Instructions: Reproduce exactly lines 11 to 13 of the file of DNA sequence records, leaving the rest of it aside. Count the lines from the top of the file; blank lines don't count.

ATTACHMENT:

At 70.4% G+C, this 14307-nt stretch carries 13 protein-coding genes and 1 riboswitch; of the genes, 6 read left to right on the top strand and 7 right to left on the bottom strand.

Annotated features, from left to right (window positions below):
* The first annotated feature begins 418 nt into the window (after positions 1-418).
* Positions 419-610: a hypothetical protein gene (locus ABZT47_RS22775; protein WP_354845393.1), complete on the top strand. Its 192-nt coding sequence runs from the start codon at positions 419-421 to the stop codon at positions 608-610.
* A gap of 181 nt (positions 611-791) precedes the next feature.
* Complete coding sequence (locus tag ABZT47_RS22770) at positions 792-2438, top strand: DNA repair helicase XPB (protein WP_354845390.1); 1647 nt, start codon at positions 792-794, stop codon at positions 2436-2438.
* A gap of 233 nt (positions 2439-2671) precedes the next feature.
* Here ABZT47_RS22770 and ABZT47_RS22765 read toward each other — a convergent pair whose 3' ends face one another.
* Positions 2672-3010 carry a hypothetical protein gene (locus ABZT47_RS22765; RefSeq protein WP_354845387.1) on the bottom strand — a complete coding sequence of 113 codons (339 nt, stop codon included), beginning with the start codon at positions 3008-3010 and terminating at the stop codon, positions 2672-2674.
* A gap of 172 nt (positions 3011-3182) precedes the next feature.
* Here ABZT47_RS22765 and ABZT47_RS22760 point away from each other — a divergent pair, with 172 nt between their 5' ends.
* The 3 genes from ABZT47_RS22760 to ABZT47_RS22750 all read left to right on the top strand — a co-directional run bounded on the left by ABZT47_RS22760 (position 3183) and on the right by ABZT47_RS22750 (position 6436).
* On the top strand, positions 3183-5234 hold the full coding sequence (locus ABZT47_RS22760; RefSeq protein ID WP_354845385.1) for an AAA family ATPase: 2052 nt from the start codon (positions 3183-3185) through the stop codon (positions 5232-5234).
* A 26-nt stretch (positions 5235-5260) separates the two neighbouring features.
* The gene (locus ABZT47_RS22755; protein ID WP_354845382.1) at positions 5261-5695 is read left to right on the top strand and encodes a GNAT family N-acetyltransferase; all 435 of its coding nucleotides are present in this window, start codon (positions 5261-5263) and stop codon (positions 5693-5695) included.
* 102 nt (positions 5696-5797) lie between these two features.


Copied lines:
* Here ABZT47_RS22765 and ABZT47_RS22760 point away from each other — a divergent pair, with 172 nt between their 5' ends.
* The 3 genes from ABZT47_RS22760 to ABZT47_RS22750 all read left to right on the top strand — a co-directional run bounded on the left by ABZT47_RS22760 (position 3183) and on the right by ABZT47_RS22750 (position 6436).
* On the top strand, positions 3183-5234 hold the full coding sequence (locus ABZT47_RS22760; RefSeq protein ID WP_354845385.1) for an AAA family ATPase: 2052 nt from the start codon (positions 3183-3185) through the stop codon (positions 5232-5234).